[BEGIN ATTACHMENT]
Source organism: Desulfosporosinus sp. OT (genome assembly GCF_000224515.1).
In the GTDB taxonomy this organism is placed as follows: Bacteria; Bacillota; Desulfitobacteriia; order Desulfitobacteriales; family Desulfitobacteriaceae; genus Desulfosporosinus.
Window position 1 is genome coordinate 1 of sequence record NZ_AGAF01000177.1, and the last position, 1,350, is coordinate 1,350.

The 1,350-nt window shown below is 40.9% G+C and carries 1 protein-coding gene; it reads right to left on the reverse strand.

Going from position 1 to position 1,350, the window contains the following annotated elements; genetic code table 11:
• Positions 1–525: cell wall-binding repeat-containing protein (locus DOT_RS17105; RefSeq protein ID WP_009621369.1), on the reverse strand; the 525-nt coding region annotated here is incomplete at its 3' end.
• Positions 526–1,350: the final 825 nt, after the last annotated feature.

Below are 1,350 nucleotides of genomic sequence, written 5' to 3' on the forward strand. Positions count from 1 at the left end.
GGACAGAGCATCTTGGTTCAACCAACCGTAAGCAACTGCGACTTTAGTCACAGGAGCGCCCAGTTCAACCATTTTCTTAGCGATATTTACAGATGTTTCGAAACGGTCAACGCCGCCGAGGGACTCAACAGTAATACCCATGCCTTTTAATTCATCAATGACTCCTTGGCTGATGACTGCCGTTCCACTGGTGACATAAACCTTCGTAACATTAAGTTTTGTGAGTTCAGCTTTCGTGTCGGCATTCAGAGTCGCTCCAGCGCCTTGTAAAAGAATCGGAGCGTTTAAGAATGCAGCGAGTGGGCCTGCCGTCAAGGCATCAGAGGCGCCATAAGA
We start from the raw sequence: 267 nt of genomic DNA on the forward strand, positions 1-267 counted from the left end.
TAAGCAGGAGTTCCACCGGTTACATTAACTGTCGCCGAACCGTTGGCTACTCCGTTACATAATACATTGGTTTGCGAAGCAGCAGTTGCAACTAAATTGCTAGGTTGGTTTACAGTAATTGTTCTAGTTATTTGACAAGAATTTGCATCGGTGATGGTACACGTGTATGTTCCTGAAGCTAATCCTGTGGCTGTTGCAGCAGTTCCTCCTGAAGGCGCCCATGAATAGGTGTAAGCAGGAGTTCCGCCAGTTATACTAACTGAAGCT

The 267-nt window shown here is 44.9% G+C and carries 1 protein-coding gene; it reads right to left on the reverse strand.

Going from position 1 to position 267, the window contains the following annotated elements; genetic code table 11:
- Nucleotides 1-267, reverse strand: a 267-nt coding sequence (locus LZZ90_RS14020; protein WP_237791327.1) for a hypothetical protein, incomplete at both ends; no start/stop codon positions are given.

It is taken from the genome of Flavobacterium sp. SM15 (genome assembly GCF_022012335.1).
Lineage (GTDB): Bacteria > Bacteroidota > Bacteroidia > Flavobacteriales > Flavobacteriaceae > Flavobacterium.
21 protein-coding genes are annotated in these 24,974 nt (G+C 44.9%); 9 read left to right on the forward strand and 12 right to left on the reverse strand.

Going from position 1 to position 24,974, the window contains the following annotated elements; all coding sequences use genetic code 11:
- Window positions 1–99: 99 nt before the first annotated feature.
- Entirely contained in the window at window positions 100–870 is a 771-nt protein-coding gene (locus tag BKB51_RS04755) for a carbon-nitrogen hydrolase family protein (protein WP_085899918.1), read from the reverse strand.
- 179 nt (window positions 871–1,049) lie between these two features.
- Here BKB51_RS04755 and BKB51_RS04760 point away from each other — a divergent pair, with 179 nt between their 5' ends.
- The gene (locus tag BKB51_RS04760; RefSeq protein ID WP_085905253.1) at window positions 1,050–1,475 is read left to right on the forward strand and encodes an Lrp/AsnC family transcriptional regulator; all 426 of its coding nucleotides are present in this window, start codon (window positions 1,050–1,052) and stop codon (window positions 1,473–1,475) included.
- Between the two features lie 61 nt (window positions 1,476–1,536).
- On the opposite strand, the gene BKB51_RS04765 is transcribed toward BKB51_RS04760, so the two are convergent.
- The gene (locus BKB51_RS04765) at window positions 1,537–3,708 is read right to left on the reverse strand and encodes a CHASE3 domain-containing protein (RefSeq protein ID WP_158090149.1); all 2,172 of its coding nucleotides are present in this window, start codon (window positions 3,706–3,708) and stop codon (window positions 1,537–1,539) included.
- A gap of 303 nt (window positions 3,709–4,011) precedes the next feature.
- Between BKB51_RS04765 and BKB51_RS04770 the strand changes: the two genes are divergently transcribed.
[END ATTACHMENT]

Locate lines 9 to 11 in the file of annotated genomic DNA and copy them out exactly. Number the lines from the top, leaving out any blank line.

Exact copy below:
GGACAGAGCATCTTGGTTCAACCAACCGTAAGCAACTGCGACTTTAGTCACAGGAGCGCCCAGTTCAACCATTTTCTTAGCGATATTTACAGATGTTTCGAAACGGTCAACGCCGCCGAGGGACTCAACAGTAATACCCATGCCTTTTAATTCATCAATGACTCCTTGGCTGATGACTGCCGTTCCACTGGTGACATAAACCTTCGTAACATTAAGTTTTGTGAGTTCAGCTTTCGTGTCGGCATTCAGAGTCGCTCCAGCGCCTTGTAAAAGAATCGGAGCGTTTAAGAATGCAGCGAGTGGGCCTGCCGTCAAGGCATCAGAGGCGCCATAAGA
We start from the raw sequence: 267 nt of genomic DNA on the forward strand, positions 1-267 counted from the left end.
TAAGCAGGAGTTCCACCGGTTACATTAACTGTCGCCGAACCGTTGGCTACTCCGTTACATAATACATTGGTTTGCGAAGCAGCAGTTGCAACTAAATTGCTAGGTTGGTTTACAGTAATTGTTCTAGTTATTTGACAAGAATTTGCATCGGTGATGGTACACGTGTATGTTCCTGAAGCTAATCCTGTGGCTGTTGCAGCAGTTCCTCCTGAAGGCGCCCATGAATAGGTGTAAGCAGGAGTTCCGCCAGTTATACTAACTGAAGCT